Saturday, August 6, 2011

Stock Market Sell-Off

From the Desk of Joe Rollins

When investing assets on behalf of our clients, I aim to evaluate the facts and disregard emotions in my decision-making process. In doing so, I spend an enormous amount of time researching various subjects that effect the marketplace. In the end, market performance is represented by correct valuations and not by daily emotions. I can’t help but think that Thursday’s massive sell-off of over 500 points was driven by emotions instead of clear thinking.

As I mentioned in yesterday’s post, the sell-off basically occurred when the European Union bucked Italy and Spain by refusing to help them out of their financial malaise. You may recall that when Greece, Portugal and Ireland fell into financial despair, the EU offered to bail out each of those countries if they cleaned up their mounting sovereign debt woes. Of course, the bailout process for these countries is ongoing: the EU finalized another bailout package for Greece last month; Ireland’s debt was downgraded to junk by Moody’s on July 12th, and; Moody’s, citing concerns of a second bailout, also downgraded Portugal to junk status last month.

On the other hand, Italy and Spain, with the Eurozone’s third- and fourth-largest economies, respectively, are too costly for Europe’s bailout fund. Even though the sovereign debt of each of these countries is moving higher exponentially, they have so far managed to avoid the kind of aid given to Greece, Ireland and Portugal. Basically, all of the Eurozone banks are holding the sovereign debt of their fellow European countries. While the banks appear to be solvent on paper, if the debt was discounted to an appropriate level, all of the major European banks would be essentially insolvent.

The theory regarding Thursday’s sell-off is that if all of Europe’s banks can’t afford to lend to businesses, then the Eurozone countries would fall into a recession. Of course, the U.S. might also be impacted due to its financial institutions’ considerable holding of European financial assets. Exports to Europe from the U.S. and Asia would also be impacted due to Europe’s reduced borrowing capacity and spending cuts. Therefore, the true catalyst for the major sell-off had less to do with the U.S. economy and more to do with the ongoing European debt crisis.

Thursday’s trading day brought continuing reports of the plight of the U.S. economy. I reiterate that while the U.S. economy certainly isn’t robust, it is nowhere near recession territory. While we undoubtedly suffered through a financial crisis during 2008 and 2009, we are still on the long road to recovery. Moreover, Europe was never as far down from a recession standpoint as the U.S., and they’ve not fully recovered, either.

It’s true that the GDP for the first quarter of 2011 was revised down to a miniscule 0.4%. Furthermore, growth in GDP for the second quarter of 2011 rose at a 1.3% rate. Undeniably, this isn’t very high, but it’s still positive. Regardless of the commentary, the U.S. GDP has been continuously positive since the second quarter of 2009 through the current date.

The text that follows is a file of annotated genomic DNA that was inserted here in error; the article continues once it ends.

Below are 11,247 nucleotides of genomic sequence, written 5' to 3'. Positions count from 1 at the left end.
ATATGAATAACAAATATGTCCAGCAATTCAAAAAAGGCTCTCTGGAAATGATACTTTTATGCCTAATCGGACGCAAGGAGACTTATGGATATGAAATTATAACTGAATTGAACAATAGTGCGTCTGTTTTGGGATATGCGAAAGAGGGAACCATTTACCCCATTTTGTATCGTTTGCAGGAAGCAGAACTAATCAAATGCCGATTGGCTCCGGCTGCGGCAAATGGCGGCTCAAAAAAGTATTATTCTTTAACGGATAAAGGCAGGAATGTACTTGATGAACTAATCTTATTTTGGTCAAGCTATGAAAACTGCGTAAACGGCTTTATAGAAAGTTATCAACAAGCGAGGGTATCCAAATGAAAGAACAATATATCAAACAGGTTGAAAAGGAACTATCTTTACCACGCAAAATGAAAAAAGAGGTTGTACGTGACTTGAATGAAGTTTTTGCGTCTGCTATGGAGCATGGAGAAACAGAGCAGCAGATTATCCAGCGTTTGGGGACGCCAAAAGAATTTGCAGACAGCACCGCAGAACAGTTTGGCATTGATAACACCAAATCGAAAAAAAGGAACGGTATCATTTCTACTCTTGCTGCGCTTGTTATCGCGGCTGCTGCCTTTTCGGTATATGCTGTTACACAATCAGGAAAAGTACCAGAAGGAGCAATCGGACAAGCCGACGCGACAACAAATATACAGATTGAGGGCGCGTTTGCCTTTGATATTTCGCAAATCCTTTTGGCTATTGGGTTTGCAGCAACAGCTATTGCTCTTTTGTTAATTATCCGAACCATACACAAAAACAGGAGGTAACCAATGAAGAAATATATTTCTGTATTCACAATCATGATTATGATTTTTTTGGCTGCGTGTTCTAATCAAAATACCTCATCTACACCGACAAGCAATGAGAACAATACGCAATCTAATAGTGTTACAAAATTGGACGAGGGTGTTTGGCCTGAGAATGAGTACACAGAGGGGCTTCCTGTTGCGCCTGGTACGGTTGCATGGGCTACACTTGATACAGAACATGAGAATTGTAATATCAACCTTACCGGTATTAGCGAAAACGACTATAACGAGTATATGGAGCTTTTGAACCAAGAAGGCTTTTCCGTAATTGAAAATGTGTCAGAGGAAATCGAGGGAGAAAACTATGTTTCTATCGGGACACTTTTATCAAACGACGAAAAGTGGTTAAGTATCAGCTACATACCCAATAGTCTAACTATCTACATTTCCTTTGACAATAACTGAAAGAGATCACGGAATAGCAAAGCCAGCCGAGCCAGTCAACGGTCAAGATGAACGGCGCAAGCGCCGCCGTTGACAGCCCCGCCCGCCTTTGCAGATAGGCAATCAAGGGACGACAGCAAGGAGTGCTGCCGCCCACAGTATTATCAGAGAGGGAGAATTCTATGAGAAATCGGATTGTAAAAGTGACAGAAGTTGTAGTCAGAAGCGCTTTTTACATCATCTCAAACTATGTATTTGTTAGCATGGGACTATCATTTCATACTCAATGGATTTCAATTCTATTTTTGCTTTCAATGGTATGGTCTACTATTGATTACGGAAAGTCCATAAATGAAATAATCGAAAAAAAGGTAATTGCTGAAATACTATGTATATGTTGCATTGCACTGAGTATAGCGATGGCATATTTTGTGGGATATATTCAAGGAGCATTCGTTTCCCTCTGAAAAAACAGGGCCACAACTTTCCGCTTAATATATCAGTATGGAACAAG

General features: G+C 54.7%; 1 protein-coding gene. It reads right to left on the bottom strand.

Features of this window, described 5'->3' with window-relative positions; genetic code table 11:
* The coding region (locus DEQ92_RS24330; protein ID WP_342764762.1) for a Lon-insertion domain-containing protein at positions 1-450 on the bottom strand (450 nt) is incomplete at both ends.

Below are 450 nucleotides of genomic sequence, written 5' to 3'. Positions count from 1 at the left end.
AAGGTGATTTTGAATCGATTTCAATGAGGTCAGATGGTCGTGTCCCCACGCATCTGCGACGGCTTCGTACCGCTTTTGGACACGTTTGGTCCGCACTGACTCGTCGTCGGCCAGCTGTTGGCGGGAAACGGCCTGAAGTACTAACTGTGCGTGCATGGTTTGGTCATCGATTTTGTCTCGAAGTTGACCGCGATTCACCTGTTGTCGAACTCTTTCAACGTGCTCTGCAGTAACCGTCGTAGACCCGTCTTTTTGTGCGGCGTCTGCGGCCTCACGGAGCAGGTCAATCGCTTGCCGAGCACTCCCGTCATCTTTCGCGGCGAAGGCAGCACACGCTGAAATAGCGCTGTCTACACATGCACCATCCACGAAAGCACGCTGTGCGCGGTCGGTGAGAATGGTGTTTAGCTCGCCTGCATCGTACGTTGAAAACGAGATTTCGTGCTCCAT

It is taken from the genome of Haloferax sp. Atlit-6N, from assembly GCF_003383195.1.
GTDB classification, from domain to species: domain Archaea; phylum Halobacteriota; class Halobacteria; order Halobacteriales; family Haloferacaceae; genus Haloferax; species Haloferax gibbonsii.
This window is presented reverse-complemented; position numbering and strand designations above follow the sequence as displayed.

Until recently, nearly all of the major economists, including those with the Federal Reserve, were forecasting GDP growth in the second half of 2011 at 3%. Within the past few days, however, many of those same economists have lowered their predictions to 1.5%. While the predicted lower growth is disappointing, it’s still not negative.

It was announced yesterday morning by the Department of Labor that payroll employment rose 117,000 in July. More importantly, the U.S. private sector jobs increased by 154,000 during July, which was nearly double the projections that were being reported before the numbers were released. Furthermore, the change in total non-farm payroll employment for May was revised from 25,000 to 53,000, and the change for June was revised from 18,000 to 46,000. Even with the unemployment rate changing little in July (a dismal 9.1%), it is still clear that the economy is trending up and not down. If the GDP were 0.4% for the first quarter, 1.3% for the second quarter, and winds up being 1.5% for the second half of 2011, those are upward – not downward – moves by anyone’s definition.

A contributing factor in Thursday’s sell-off and the high volatility in yesterday’s market performance is the “high frequency” trading effect on the market. Basically, this is where computers trade with high frequency when certain market events occur. By far, most of the volume each day on the markets comes from these types of trades. No human is involved, and the computer reacts to events, not reality. On Thursday, the S&P index broke its 200-day moving average, creating a massive sell order from the high frequency traders. The enormous sell-off towards the end of the day was undoubtedly attributable to computers thinking they know more than individuals. Maybe they do, but I doubt it.